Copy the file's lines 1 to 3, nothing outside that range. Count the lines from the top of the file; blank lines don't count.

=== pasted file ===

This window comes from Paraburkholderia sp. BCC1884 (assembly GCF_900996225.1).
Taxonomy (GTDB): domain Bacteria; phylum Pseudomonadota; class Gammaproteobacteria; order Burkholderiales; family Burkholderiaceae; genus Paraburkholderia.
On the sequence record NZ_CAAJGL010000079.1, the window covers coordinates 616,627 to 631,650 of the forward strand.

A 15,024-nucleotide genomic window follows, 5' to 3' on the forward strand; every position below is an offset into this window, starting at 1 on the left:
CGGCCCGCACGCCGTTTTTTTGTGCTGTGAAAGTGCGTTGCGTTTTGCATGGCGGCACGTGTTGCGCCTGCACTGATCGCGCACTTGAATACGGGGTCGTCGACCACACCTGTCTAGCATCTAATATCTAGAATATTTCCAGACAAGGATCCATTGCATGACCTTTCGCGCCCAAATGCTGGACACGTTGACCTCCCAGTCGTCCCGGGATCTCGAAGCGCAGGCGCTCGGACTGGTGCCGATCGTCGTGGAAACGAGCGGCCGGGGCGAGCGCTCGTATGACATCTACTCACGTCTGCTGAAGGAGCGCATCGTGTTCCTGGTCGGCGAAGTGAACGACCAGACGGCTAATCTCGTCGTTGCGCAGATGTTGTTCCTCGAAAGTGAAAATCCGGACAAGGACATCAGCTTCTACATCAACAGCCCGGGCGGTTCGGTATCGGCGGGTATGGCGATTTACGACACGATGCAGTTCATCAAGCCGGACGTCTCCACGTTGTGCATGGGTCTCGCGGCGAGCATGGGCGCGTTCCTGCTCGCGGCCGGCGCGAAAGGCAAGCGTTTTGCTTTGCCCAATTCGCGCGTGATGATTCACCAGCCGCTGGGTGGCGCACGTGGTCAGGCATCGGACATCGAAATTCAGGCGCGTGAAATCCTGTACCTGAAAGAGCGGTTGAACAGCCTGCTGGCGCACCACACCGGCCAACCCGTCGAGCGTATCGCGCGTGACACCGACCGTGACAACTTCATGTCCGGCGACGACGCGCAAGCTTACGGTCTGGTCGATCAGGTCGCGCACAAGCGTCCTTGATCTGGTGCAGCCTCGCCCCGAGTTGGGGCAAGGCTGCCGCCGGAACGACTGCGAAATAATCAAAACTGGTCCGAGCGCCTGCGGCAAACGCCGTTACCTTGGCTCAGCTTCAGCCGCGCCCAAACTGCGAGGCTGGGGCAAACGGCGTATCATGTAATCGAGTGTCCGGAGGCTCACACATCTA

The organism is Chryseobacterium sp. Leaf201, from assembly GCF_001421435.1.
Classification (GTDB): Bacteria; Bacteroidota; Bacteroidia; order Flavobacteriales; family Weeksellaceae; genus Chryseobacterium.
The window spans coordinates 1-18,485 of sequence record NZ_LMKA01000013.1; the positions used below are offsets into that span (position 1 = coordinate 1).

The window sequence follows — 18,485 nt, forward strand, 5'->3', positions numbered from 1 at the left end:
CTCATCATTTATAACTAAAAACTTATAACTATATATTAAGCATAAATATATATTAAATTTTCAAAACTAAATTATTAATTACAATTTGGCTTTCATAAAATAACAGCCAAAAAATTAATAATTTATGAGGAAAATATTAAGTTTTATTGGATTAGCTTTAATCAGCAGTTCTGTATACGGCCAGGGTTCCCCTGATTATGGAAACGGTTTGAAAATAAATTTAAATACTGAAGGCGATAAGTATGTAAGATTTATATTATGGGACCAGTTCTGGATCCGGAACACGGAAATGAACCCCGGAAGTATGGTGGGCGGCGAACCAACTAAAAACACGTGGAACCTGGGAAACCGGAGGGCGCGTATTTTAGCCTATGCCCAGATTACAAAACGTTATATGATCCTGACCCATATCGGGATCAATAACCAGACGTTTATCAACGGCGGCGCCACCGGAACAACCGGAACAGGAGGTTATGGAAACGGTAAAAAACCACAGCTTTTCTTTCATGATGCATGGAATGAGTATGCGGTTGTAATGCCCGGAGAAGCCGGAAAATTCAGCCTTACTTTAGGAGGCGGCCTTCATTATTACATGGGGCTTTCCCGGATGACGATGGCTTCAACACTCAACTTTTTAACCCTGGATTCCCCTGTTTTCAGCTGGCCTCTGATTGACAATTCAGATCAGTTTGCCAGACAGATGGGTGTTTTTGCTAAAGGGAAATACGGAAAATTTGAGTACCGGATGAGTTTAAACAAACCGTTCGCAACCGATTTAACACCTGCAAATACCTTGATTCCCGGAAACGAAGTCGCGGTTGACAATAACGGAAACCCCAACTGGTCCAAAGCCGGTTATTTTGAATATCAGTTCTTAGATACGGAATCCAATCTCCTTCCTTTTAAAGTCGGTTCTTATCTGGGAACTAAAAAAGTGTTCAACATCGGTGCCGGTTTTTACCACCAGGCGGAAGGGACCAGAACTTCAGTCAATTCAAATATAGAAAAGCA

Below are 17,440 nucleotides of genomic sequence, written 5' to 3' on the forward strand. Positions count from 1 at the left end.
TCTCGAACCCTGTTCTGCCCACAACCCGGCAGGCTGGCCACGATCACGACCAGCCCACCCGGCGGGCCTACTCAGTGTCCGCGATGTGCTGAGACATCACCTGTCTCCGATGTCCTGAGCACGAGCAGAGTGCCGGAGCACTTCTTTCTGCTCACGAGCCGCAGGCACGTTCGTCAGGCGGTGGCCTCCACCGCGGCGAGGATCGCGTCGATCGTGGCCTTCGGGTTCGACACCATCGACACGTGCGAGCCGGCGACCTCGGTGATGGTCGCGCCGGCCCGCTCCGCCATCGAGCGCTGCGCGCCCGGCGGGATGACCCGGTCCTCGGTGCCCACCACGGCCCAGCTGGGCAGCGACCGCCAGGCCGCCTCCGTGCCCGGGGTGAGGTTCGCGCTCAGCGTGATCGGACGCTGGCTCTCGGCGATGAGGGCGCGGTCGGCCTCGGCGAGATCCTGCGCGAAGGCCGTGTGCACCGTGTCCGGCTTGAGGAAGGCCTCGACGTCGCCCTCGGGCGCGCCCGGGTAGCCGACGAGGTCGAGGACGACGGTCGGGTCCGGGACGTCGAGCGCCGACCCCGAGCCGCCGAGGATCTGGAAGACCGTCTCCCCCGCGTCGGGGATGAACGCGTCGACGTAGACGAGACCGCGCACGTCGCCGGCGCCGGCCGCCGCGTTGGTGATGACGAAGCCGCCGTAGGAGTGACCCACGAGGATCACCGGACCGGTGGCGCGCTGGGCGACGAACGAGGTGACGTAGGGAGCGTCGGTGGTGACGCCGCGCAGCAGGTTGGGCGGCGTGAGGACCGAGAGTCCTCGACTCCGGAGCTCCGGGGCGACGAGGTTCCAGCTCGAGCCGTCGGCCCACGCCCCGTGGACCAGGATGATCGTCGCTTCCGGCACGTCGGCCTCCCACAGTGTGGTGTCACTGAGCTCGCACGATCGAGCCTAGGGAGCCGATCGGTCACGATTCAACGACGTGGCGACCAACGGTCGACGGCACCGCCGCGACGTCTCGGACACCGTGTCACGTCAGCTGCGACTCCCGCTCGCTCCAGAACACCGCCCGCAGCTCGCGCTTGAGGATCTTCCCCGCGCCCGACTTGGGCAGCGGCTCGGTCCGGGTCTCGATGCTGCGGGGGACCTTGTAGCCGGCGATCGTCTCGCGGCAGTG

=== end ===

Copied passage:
This window comes from Paraburkholderia sp. BCC1884 (assembly GCF_900996225.1).
Taxonomy (GTDB): domain Bacteria; phylum Pseudomonadota; class Gammaproteobacteria; order Burkholderiales; family Burkholderiaceae; genus Paraburkholderia.
On the sequence record NZ_CAAJGL010000079.1, the window covers coordinates 616,627 to 631,650 of the forward strand.